Woodland Park Zoo euthanized a 47-year-old, female hippo March 24 due to physical decline from age-related osteoarthritis.
Despite medication, the hippo, named Gertrude, experienced intense generalized lameness, which seriously affected her mobility and compromised the quality of her life, according to a Woodland Park Zoo press release.
Gertie, who weighed approximately 5,000 pounds, lived at the zoo since 1966. She was the oldest animal currently living at the zoo and is believed to have lived at the zoo longer than any animal in its 110-year history.
Two female hippos remain at the zoo’s African Savanna: 31-year-old Water Lily and 10-year-old Guadalupe.
According to Dr. Darin Collins, the zoo’s director of Animal Health, the hippo’s health had been under a normal age-related decline for the last year from the degenerative joint disease, not uncommon in geriatric animals, including humans.
After a 10-year absence, a mob of eight meerkats will return to the Woodland Park Zoo this spring as part of the revamped Adaptations Building, which opens May 1.
Meerkats belong to the mongoose family and dwell in the savannas and grasslands of South Africa, Namibia, Botswana and Angola.
The most social of the mongooses, meerkats live in packs of up to 30 individuals in the wild.
Meerkats will use their claws to dig underground burrows but spend much of the day outside foraging, babysitting, grooming and playing while a sentry keeps an eye out for danger.
Visitors will get an inside look at the animals’ semi-arid savanna habitat and observe as meerkats scamper into their tunnels, nurse their young or stand at attention atop the naturalistic outcroppings, behaving as sentinels.
A glimpse into a log den will create visual depth and give visitors a peek at life inside meerkat burrows, which serve as nesting and nursery rooms.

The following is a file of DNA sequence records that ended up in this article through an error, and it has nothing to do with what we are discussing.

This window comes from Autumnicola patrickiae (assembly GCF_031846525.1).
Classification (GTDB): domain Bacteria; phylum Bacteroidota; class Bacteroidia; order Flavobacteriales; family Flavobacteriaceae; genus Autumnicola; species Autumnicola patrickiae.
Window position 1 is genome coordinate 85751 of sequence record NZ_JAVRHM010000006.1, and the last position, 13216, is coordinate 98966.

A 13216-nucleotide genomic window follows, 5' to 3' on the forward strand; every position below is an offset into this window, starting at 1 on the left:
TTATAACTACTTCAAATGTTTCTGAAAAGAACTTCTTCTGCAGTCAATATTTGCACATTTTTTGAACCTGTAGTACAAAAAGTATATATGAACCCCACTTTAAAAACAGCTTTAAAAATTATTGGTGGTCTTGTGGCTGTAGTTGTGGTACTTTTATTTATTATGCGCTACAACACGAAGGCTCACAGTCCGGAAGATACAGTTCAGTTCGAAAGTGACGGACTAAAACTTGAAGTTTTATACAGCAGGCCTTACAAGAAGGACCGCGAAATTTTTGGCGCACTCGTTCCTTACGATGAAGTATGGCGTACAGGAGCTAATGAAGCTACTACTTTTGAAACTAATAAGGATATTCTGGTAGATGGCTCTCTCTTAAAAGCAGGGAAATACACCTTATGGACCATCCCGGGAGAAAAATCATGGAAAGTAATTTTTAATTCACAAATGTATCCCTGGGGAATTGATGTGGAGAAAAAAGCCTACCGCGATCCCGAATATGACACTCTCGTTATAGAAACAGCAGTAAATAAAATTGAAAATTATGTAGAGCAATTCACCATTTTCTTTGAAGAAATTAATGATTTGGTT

The public will be able to see the swiftness of these carnivores with daily bug feedings and learn about their social habits with keeper talks on Saturdays and Sundays during the zoo’s summer season.
Elephant management staff at Woodland Park Zoo and a visiting veterinarian performed an artificial insemination procedure on Chai, the zoo’s 31-year-old Asian elephant, this week.
The procedure was carried out at the recommendation of the Elephant Taxon Advisory Group of the Association of Zoos & Aquariums with the assistance of Dr. Dennis Schmitt, an expert in elephant medical and reproductive management and the reproductive advisor for that group.
“This insemination comes at the recommendation of the world’s leading experts on elephant health and breeding and is a continuation of Woodland Park Zoo’s longstanding commitment to preserving this endangered species,” Dr. Nancy Hawkes, the zoo’s general curator, said in a Woodland Park Zoo press release.
The semen donor was a 12-year-old bull at Albuquerque Biological Park.
“We’re very excited about the prospect of Chai becoming a mom again and hopeful that she has conceived," Hawkes said in the press release. "The sperm in the semen sample were healthy and robust, and we know the timing couldn’t have been better."
Groundswell NW recently completed the Salmon Bay Natural Area East Expansion in Ballard along the estuary of the Greater Lake Washington/Cedar River Watershed.
The project, located immediately west of the 34th Avenue Northwest adjacent to The Canal restaurant, offers a rare estuary habitat that is essential for juvenile salmon as they make their way through the Ballard Locks and acclimate to salt water.
The Salmon Bay Natural Area is a small part of a collective effort to preserve critical environments in the life cycle of Puget Sound salmon.
As the juvenile salmon make their way through the Locks, disoriented by the abrupt transition to salt water and vulnerable to predators, an area of refuge and adjustment to the new environment is essential for their survival, Groundswell NW's Elizabeth Dunigan said in a press release.
Restoration of The Canal slope enhances this refuge by giving salmon a better chance of surviving and gaining the body weight needed to thrive in the open ocean, Dunigan said.
Though the Woodland Park Zoo's energy-inefficient Night Exhibit closed March 1 as a cost-savings measure, the has committed to continue caring for seven of the exhibit’s 15 species. Now, BNSF Foundation has stepped forward with a $20,000 challenge grant to help toward the long-term care of these animals.
“BNSF is issuing a challenge to the community to match our gift and help the zoo raise $50,000 for the nocturnal animal fund by May 1,” Gus Melonas, regional director of public affairs with BNSF Railway, said in a press release.
The fund will help make modifications to existing areas at the zoo for the Night Exhibit animals that will remain, support their long-term care, and help toward an assessment process to determine the future of the Night Exhibit building.
Since the Night Exhibit closure date was announced in January, the community has already contributed $5,500 to the nocturnal animal fund, according to the press release.